8 thoughts on “The MLA and “Alternate Academics”

  1. Terrific conclusive paragraph. I rarely hear of programs recommending internships within higher ed administration, though many of the admins creating vision and direction for the universities are Ph.D.s in the liberal arts and sciences. I hope your testimony here informs the discussion of the #alt-ac at MLA11.

  2. Oh I could hug you for writing this.
    I’ve been told again and again by various professors that I was “destroying my career” by choosing to be a writing center director and then the director of a very small department (and writing center) while finishing my PhD. I kept on thinking “You’re wrong. How can you not be wrong? The other students aren’t getting jobs. Why should I do what they are doing?” So I didn’t do what they did.
    I’m finishing, I’m at MLA, and I have had a number of successes so far (campus visits lined up) though it’s too early to say if I’ll get offers or not. I’m pursuing the type of job I love, still get to do research, and have the experience to open up opportunities I would not have had otherwise. I’d be happy to advise graduate students to pursue similar paths, because it’s like having the best of both worlds.

  3. I’m glad this resonated with both of you — and I’m really thrilled to hear other success stories as I think that’s key to changing the way this conversation takes place and to opening up new paths. I really hope this is taken to heart by the MLA as they have the power to urge departments to change (on that note, I’ll add that I was pleased to see Rosemary Feal’s response to this). This job crisis is only going to get worse, I fear, so it’s up to us to help change things.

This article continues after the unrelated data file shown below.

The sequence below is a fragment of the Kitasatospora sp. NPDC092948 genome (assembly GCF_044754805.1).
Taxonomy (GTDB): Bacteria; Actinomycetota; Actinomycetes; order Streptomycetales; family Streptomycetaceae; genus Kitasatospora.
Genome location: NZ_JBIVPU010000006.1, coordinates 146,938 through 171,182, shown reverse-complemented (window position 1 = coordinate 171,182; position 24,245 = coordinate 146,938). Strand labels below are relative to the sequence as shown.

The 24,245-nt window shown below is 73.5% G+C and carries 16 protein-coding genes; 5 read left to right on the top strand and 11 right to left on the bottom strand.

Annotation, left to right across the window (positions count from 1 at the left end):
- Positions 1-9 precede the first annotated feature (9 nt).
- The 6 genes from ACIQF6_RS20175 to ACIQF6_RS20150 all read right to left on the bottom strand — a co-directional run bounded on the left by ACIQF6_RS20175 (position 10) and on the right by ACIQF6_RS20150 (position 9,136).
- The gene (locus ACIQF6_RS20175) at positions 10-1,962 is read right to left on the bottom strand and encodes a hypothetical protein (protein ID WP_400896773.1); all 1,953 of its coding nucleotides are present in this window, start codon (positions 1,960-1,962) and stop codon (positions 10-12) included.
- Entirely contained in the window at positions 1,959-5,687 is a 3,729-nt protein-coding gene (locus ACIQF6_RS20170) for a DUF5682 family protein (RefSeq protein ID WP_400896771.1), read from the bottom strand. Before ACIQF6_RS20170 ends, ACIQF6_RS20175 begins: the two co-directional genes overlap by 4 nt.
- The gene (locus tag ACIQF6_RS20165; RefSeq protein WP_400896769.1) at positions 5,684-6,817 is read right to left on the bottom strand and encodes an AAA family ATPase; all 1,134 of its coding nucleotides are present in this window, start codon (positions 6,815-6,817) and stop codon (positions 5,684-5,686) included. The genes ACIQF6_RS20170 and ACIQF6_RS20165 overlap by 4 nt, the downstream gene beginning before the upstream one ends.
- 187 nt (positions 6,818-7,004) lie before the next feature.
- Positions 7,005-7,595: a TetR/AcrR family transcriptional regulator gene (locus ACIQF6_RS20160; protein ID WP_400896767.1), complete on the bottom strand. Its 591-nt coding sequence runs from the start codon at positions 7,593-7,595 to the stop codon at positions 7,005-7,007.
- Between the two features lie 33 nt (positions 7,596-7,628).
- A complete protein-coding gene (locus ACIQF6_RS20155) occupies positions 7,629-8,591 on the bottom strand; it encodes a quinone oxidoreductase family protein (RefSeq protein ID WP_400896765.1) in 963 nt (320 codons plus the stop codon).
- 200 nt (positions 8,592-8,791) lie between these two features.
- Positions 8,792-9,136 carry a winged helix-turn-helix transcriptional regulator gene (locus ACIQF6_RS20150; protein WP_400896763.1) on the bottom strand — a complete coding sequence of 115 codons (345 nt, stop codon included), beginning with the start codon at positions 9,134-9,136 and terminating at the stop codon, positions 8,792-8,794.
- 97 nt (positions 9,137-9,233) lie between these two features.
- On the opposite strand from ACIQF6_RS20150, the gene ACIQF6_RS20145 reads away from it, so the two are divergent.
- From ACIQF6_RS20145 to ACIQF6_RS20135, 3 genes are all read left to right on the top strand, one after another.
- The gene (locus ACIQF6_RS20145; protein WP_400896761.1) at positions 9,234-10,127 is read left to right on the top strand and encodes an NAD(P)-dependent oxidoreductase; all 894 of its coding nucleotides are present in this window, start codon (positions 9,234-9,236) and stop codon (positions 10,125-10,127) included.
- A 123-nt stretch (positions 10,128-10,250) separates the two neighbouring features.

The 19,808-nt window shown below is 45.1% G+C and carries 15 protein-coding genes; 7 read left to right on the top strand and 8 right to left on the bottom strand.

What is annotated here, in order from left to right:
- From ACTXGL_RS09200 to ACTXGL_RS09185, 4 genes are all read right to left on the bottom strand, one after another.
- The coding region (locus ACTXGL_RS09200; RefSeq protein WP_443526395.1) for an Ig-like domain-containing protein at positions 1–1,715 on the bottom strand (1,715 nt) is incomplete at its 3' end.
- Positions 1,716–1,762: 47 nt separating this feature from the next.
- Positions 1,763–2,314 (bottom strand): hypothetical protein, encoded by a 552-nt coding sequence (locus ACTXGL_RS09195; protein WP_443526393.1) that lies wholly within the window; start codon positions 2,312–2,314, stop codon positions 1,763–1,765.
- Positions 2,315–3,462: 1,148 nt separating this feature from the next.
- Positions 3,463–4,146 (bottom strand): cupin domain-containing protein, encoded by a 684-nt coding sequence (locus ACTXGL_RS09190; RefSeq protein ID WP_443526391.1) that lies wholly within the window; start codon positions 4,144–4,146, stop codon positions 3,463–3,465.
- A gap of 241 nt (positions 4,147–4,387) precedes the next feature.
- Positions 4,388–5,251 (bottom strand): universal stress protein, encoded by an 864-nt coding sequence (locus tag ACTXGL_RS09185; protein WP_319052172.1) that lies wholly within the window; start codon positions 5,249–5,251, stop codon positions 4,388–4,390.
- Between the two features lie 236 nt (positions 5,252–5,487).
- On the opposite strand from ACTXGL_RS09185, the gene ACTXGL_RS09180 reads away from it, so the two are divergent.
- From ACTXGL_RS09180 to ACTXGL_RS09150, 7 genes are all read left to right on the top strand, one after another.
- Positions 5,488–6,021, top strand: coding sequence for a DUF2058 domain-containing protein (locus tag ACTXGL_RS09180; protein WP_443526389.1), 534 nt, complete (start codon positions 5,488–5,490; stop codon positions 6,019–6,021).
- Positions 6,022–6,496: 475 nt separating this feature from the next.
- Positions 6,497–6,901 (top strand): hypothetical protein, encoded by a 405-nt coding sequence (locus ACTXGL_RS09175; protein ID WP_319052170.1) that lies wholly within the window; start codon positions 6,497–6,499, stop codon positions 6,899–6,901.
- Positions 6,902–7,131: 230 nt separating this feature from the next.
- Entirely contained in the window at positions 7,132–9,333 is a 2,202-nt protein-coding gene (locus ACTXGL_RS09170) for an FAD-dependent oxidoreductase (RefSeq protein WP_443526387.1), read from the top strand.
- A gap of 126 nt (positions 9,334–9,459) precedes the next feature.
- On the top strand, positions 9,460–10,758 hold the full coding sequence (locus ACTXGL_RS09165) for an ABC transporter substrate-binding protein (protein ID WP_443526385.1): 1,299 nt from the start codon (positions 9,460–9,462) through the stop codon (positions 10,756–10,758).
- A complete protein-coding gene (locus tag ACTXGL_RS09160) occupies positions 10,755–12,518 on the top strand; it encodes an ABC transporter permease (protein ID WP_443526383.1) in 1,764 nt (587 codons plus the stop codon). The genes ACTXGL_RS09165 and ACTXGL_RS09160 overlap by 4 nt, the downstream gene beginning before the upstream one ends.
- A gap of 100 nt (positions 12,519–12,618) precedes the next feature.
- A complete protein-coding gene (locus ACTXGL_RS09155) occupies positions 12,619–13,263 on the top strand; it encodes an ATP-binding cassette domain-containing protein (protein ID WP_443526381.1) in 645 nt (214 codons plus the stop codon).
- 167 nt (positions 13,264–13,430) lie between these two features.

4. Caroline McCracken-Flesher

    I entirely agree. In fact we could think more widely again. Too often the academy considers those who find employment elsewhere as failures. This year I went to the MLA’s Careers for Humanists session, as a faculty member in a department pondering initiating a Ph.D.. I hoped to hear what alternate employment our students could consider (and we could consider in their education), and why these were good options. The doctoral candidates at my table learned a lot from the people running the session, who identified many possible careers, but these students lamented that no one discussed why working outside the academy might be a GOOD thing. Here are some thoughts: in our current climate of punditry, where the Chronicle and New York Times weekly celebrate the death of the Humanities (this position is usually mounted by a disgruntled English professor who actually has a full-time faculty responsibility), students who go on to careers outside universities may provide the strongest voice for what we do. They, of all people, know what they gained in their doctoral studies that makes them an outstanding member of another profession. At a time when, despite the collapse of Wall Street, it’s the Humanities that come under attack, the voices and energy of these colleagues may prove the most valuable in arguing publicly for the Humanities in general and English in particular as an essential civic and professional good.
    cmf Wyoming